Guest blog post by Patrick Gallagher, Under Secretary of Commerce for Standards and Technology and Director, National Institute of Standards and Technology
We’ve been hearing a lot about manufacturing, especially advanced manufacturing, these days. Things like U.S. manufacturing :
- Is critical to innovation since it’s responsible for most of our private sector research and development;
- Is increasingly about sophisticated computer-driven, highly productive worksites requiring skilled workers; and
- Is a growing source of good jobs.
What we don’t hear about as often are specific cases where U.S. manufacturers are using new technologies to diversify their markets, improve their products, and create or retain jobs. I was fortunate today to visit one such company, Omega Plastics Inc., located in Clinton Township, MI, about an hour outside Detroit.
The event was part of a “Best Practice Tour” sponsored by the Michigan Manufacturing Technology Center (MMTC), an affiliate of NIST’s Manufacturing Extension Partnership (MEP).
Omega Plastics employs about 45 people and makes injection-molded plastic products to order. For many years, they served one business sector, the auto industry. They decided that the best way to grow their business was to diversify. With help from MMTC, they did some strategic planning, lots of research, and committed the resources to transform their production facility.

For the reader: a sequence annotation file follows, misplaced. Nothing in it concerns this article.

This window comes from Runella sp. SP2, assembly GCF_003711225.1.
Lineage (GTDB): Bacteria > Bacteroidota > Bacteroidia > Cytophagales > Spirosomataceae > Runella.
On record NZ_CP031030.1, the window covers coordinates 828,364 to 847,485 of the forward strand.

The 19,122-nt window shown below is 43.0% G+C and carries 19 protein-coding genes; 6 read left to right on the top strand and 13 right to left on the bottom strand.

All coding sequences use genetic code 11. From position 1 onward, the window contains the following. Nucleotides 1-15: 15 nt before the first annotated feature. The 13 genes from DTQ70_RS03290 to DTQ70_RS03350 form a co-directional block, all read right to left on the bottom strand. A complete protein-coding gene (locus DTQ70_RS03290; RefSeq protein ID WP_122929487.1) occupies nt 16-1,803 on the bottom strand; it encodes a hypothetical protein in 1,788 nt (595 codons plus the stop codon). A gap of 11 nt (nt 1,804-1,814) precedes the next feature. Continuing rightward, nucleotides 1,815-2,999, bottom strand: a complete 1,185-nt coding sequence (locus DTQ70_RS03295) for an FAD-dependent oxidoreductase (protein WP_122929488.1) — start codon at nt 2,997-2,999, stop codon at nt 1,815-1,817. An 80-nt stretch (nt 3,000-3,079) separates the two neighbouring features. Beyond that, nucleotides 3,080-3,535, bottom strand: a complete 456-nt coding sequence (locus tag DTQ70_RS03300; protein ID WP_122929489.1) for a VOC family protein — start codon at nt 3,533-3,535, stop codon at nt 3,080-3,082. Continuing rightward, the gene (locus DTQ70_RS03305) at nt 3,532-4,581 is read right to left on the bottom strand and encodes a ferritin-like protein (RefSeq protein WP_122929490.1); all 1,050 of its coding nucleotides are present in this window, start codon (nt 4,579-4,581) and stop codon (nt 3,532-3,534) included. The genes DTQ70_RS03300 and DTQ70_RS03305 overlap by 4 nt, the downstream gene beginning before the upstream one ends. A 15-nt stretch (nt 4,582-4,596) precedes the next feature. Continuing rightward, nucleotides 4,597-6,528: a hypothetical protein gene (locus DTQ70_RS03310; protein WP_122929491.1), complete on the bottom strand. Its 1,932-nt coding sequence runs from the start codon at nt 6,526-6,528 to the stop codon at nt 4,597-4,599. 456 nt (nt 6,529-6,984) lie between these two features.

Today 65 percent of the company’s product portfolio is in medical devices and consumer goods, 10-15 percent is in consumer packaging, 8 percent in security and safety products with about 12-15 percent remaining in the automotive sector. And they are selling these products globally.
In an Internet-enabled, innovation-driven economy, any company anywhere can find global markets with the right products. The key is embracing innovation and the change that comes with it.
Innovation guru and author Rowan Gibson travels the world telling businesses what he’s learned from studying companies like Omega Plastics. He says that the most successful companies innovate and create new successful businesses or products by viewing their world through one or more of the following “lenses:”
- Challenging orthodoxies (challenging conventional wisdom);
- Harnessing trends (understanding the change happening around you to create value);
- Leveraging resources (stretching core competencies and assets into new opportunities);
- Understanding unvoiced, unmet customer needs (the innovation holy grail, discovering needs that even the customer is not yet aware of).
The take-away message for manufacturers, and any organization looking to survive and compete, is that innovation doesn’t just happen. You have to look for it.